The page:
One of my morbid childhood memories is associated with those pulpy anti-communism magazines published for South Korean elementary school students. Whenever I found nothing to read, I zealously read these magazines in my classroom because they told me lots of fun stories about how vicious North Korea’s fearless leader Kim Il-sung was or how much those poor North Koreans were oppressed and brainwashed by their evil dictatorship or how many times North Korea threatened our country with their spies and their soldiers. I must confess that I was particularly excited by the stories about the Rangoon Bombing in 1983 and the bombing of KAL 858 in 1987: Secret agents! Time Bomb! Ka-boom! And (of course) the prompt arrest of North Korean scums by our proud South Korean agents! Hooray!
As far as I remember, the magazines also featured a bunch of horrible stories about Kim Il-sung’s naughty son Kim Jong-il, who has been recently succeeded by his equally naughty son Kim Jong-un after his death. The stories graphically described how he had the right stuff as a future despot even when he was very young or how evil he was as a dutiful heir full of new diabolical plans to please his daddy dearest, and, to be frank with you, these stories were pretty entertaining to an 8-year-old boy of myself.
Looking back from now, I have some reasons to believe these rather fantastic stories about Kim Jong-il were mostly fictional although North Korea and its dangerous lunacy are the undeniable fact of my life in South Korean society. But these stories remain memorable to me none the less, and that was the main reason why I was rather amused by “The Devil’s Double”, the story about Saddam Hussein’s psychotic son Uday Saddam Hussein and his unfortunate double. To my amusement, the movie tells its believe-it-or-not story uncannily with the exact broad tone of the anti-communism magazines of my childhood, and it certainly made me cringe with the horrific moments which would not have been out of place in these magazines.
The story is mainly told through Uday’s double Latif Yahia(Dominic Cooper), who later published a book about his unbelievable experience which has lots of reasons to be doubted for the lack of clear evidences to support his claim(isn’t it strange that both CIA people and the former inner circle members of Uday said they do not know him?). When Iraq was in the middle of the Iran-Iraq war, Latif was a military officer at that time, and we see his lucky survival on the battlefield through flashback as he is suddenly sent to Baghdad for meeting Uday Hussein(also played by Dominic Cooper), who wants Latif to work as his double because of Latif’s close resemblance to him.
Latif does not like this order, because that means his life will be forever shackled with Uday. He initially refuses, but Uday is not a guy to whom he can say no; not only Latif gets a harsh treatment for his refusal, but also the safety of Latif’s family is threatened. Seeing that he has no choice in his circumstance, Latif eventually accepts his new job, so he has to fully commit himself to being Uday even though he cannot fool Uday’s father Saddam Hussein(Philip Quast): “God is great. He gives me two sons. Now I have three.”
While becoming self-loathing amid the enormous luxury of Uday’s lifestyle, Latif is forced to hang around Uday, who treats him like a new pet he has recently bought while enjoying his company. As they move around nightclubs and parties with Uday’s mistress Sarrab(Ludivine Sagnier), the movie shows us the dark, decadent, and delirious side of the Hussein regime during the 1980-90s, and the movie comes to us as a sort of crazy cross between “The Prince and the Pauper” and “The Last King of Scotland”(2006) with a touch of “Scarface”(1983). Nobody dares to criticize Uday because he is the eldest son of Saddam Hussein, and Uday loves to wield that fact with his gun in front of others as a spoiled man child gleefully intoxicated with power, booze, drug, sex, and violence.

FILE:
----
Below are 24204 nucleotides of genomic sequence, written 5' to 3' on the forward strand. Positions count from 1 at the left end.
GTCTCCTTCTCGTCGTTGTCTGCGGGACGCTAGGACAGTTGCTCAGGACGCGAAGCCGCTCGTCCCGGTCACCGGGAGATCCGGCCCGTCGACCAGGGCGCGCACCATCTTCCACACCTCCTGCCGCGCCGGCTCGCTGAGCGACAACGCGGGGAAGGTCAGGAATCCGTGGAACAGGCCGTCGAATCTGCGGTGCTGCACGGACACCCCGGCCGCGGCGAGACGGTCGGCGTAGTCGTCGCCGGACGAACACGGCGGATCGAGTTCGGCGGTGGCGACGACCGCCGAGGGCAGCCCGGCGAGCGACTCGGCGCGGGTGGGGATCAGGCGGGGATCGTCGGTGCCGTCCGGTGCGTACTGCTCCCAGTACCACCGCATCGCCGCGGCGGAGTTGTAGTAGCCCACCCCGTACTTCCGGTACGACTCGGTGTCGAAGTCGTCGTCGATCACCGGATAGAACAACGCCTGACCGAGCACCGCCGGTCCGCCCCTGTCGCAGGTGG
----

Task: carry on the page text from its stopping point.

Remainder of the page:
And he does lots of barbaric things just because he can. He blatantly picks up young schoolgirls with his sports car for raping them later, and he even rapes a young bride right at her wedding. He has many torture videos to watch(I heard that he tortured Olympic athletes just because they did not do well at the matches), and, at one point, he brutally murders one of his father’s close associates with a big knife while everyone watches him in horror. Even his father is really sick of his son’s crazy behaviors: “I should have gelded him at birth.”
The movie becomes monotonous as Uday’s monstrosity continues its vicious rampage during its second half, but Dominic Cooper’s fabulous duo performance holds our interest even when the story feels disjointed and awkward around the finale. Cooper plays Latif as a decent man gradually influenced by the evil surrounding him while functioning as the voice of reason in the story along with Raad Rawi, who plays Uday’s no-nonsense security chief, and he also has lots of fun as Uday, who is naturally a far showier character than Latif. The attraction/repulsion inside the relationship between his two characters always feels palpable on the screen thanks to him, and it is a little shame that the movie does not dig more deeply into this interesting relationship than it could have.
Despite its shortcomings including the unconvincing ending, “The Devil’s Double” is an interesting fiction even if its ‘true story’ is entirely false. The director Lee Tamahori made a slick work of lurid fascination which fascinated and horrified me as much as those North Korea stories did, and, though he is not fully utilized in the film, Cooper is electrifying to watch. The recent Iraq war was wrong for many reasons, but, after watching the film, you may be a bit glad that it got rid of one crazy hyena casually stomping on the powerless without feeling no remorse or guilt about it at all.